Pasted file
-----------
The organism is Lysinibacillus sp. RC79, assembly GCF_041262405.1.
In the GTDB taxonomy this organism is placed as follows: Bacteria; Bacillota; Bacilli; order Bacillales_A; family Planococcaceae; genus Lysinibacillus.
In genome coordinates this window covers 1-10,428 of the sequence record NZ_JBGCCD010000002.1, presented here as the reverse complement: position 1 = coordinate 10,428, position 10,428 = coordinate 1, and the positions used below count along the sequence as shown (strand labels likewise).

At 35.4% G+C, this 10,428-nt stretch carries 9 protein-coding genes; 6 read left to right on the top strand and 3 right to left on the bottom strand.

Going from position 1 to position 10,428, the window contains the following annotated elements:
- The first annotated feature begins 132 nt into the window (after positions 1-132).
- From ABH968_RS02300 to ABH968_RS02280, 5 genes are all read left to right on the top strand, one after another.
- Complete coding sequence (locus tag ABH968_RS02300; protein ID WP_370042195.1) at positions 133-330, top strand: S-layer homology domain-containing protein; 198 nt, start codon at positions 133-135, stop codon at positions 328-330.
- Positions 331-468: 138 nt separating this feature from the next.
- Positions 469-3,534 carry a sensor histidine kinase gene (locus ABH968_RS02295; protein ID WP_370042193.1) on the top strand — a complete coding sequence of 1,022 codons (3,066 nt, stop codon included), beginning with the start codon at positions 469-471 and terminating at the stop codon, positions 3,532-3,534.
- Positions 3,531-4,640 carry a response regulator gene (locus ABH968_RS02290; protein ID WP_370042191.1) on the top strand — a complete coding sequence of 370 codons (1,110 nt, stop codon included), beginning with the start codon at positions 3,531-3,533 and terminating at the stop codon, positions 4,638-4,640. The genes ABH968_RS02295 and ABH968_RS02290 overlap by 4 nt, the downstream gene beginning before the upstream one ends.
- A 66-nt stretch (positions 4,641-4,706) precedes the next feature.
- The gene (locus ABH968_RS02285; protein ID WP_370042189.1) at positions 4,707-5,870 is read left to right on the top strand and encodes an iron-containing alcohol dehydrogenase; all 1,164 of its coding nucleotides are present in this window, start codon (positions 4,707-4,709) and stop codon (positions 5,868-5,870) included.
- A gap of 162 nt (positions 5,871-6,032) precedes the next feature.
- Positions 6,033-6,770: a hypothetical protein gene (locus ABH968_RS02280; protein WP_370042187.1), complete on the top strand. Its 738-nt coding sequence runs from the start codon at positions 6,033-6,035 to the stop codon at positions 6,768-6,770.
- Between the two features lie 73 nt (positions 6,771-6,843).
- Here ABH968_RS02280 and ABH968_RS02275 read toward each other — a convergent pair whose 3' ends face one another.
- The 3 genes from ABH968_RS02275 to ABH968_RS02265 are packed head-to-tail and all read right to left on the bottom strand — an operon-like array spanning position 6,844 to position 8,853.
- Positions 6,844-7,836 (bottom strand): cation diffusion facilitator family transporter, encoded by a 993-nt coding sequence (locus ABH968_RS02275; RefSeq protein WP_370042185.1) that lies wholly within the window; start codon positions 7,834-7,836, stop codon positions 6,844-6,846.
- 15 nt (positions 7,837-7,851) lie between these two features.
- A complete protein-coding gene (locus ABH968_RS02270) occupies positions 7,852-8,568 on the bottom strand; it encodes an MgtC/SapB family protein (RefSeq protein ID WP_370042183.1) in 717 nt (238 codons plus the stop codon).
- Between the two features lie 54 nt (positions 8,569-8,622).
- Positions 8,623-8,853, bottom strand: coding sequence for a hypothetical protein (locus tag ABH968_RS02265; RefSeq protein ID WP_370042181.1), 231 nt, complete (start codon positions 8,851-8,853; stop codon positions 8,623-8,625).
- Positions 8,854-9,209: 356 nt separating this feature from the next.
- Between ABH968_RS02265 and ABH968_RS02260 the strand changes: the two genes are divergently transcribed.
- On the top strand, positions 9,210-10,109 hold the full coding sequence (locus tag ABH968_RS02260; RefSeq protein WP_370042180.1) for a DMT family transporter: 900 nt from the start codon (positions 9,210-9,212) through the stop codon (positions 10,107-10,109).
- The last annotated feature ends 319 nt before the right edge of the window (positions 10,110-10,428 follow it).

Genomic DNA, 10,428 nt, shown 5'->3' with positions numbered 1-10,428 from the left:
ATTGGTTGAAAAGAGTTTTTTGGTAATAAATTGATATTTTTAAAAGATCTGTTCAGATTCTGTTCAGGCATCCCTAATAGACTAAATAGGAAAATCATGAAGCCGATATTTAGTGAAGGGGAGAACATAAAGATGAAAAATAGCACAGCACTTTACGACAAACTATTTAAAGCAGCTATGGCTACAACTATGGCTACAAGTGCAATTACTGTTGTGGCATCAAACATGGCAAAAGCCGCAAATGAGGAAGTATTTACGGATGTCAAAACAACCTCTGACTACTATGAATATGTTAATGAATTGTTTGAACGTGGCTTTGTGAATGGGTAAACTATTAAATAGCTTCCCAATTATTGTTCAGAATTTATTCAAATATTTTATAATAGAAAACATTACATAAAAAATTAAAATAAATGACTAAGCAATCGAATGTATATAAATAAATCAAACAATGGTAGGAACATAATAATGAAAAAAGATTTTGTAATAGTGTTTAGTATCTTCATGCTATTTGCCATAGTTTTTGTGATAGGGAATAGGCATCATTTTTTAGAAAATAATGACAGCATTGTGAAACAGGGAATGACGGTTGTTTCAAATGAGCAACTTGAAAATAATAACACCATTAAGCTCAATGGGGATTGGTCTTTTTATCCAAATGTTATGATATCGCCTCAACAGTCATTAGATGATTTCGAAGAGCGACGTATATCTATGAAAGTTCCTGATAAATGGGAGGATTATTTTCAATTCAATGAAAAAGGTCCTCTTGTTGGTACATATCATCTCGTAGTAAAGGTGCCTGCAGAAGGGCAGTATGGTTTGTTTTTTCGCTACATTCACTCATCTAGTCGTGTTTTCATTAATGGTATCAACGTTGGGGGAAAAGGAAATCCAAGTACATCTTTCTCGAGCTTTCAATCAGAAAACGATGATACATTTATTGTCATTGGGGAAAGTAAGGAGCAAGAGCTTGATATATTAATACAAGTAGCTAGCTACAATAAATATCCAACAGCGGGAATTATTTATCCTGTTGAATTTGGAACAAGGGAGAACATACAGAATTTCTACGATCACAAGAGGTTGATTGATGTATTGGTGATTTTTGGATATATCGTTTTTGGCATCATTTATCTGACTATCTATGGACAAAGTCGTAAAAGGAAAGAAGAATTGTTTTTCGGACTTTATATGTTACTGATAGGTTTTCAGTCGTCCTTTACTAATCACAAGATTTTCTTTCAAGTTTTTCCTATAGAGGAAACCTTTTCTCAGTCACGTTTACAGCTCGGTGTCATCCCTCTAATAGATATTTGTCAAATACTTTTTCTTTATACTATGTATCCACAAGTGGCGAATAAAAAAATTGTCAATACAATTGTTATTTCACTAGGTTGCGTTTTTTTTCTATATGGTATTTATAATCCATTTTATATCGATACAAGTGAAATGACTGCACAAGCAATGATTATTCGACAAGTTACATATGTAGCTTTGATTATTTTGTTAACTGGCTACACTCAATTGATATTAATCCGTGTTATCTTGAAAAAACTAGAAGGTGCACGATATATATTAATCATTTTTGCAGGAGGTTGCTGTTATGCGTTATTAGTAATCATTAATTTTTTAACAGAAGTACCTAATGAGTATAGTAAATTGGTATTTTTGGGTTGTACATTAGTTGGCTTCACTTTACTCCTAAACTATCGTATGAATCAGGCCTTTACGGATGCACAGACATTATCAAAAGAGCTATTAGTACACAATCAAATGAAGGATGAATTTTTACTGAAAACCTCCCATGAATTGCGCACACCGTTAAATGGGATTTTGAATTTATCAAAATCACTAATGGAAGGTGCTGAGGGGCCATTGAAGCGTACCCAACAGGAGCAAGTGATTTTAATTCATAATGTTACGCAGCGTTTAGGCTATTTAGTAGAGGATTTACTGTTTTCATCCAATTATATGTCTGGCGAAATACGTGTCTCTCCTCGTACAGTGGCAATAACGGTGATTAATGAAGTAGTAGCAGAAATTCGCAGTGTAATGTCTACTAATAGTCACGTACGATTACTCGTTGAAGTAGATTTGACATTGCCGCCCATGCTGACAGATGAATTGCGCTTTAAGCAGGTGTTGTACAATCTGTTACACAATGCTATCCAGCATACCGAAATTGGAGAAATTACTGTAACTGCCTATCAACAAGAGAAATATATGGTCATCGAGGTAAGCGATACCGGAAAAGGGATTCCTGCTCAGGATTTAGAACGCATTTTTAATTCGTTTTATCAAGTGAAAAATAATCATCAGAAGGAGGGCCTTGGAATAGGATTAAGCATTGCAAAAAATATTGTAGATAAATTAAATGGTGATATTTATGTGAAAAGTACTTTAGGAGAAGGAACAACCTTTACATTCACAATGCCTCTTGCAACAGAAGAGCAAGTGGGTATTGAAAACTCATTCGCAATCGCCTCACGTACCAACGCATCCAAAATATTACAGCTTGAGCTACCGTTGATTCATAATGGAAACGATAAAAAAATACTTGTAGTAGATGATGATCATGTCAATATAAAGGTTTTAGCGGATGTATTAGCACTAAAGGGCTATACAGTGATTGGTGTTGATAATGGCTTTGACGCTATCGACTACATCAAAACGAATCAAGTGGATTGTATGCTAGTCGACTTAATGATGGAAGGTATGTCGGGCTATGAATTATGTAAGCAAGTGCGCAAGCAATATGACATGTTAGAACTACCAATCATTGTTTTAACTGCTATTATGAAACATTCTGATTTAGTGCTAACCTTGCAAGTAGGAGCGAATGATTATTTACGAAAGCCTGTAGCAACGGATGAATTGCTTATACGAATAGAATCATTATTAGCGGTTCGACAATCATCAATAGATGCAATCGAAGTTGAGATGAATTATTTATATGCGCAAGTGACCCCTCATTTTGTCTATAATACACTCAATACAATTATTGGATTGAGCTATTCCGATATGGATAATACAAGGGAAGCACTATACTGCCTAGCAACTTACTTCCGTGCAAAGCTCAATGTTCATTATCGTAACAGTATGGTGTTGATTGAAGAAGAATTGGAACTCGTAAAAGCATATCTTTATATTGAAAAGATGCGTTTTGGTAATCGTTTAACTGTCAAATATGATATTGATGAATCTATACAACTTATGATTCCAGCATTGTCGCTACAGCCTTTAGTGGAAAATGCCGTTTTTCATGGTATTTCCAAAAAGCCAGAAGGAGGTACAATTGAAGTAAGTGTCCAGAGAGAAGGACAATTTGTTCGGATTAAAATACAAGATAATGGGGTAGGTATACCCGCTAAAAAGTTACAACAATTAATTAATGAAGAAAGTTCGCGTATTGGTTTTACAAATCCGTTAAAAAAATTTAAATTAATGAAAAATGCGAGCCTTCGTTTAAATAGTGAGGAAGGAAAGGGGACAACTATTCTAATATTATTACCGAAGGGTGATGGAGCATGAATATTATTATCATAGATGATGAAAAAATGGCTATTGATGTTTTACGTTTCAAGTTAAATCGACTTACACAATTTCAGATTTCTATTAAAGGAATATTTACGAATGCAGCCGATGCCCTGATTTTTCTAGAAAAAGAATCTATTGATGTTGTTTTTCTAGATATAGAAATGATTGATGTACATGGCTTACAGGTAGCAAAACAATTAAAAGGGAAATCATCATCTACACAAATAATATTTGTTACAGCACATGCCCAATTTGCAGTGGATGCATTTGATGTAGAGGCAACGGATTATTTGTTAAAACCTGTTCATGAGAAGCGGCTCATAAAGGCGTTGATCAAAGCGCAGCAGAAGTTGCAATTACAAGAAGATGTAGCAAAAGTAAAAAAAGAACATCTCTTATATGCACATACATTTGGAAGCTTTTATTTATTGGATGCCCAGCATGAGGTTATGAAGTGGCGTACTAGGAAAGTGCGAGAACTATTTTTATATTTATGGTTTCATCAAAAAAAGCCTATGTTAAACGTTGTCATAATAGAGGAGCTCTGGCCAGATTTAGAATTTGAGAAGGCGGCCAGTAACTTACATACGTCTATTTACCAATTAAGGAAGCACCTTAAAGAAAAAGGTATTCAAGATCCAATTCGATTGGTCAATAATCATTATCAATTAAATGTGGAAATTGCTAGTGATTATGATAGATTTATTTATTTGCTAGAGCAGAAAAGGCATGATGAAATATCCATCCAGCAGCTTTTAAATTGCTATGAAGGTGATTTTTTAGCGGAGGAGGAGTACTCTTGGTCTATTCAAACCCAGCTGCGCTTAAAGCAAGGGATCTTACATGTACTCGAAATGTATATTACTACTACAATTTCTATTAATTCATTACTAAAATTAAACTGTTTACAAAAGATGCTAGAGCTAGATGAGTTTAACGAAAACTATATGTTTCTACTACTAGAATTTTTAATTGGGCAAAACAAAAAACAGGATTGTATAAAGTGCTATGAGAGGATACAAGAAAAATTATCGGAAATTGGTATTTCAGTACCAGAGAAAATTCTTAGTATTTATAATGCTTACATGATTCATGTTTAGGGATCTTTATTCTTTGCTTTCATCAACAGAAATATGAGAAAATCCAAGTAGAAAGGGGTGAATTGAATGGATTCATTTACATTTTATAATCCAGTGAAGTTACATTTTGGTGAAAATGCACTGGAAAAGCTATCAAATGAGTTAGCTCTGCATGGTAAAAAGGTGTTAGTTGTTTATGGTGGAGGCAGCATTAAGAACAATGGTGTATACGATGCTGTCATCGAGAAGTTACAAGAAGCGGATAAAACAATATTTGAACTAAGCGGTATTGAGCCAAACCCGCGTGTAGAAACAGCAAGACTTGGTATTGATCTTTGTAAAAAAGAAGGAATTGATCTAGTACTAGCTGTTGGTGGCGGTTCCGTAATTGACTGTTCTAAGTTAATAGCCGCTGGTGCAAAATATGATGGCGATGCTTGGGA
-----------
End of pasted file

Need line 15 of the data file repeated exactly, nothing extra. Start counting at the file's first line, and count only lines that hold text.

- Positions 6,033-6,770: a hypothetical protein gene (locus ABH968_RS02280; protein WP_370042187.1), complete on the top strand. Its 738-nt coding sequence runs from the start codon at positions 6,033-6,035 to the stop codon at positions 6,768-6,770.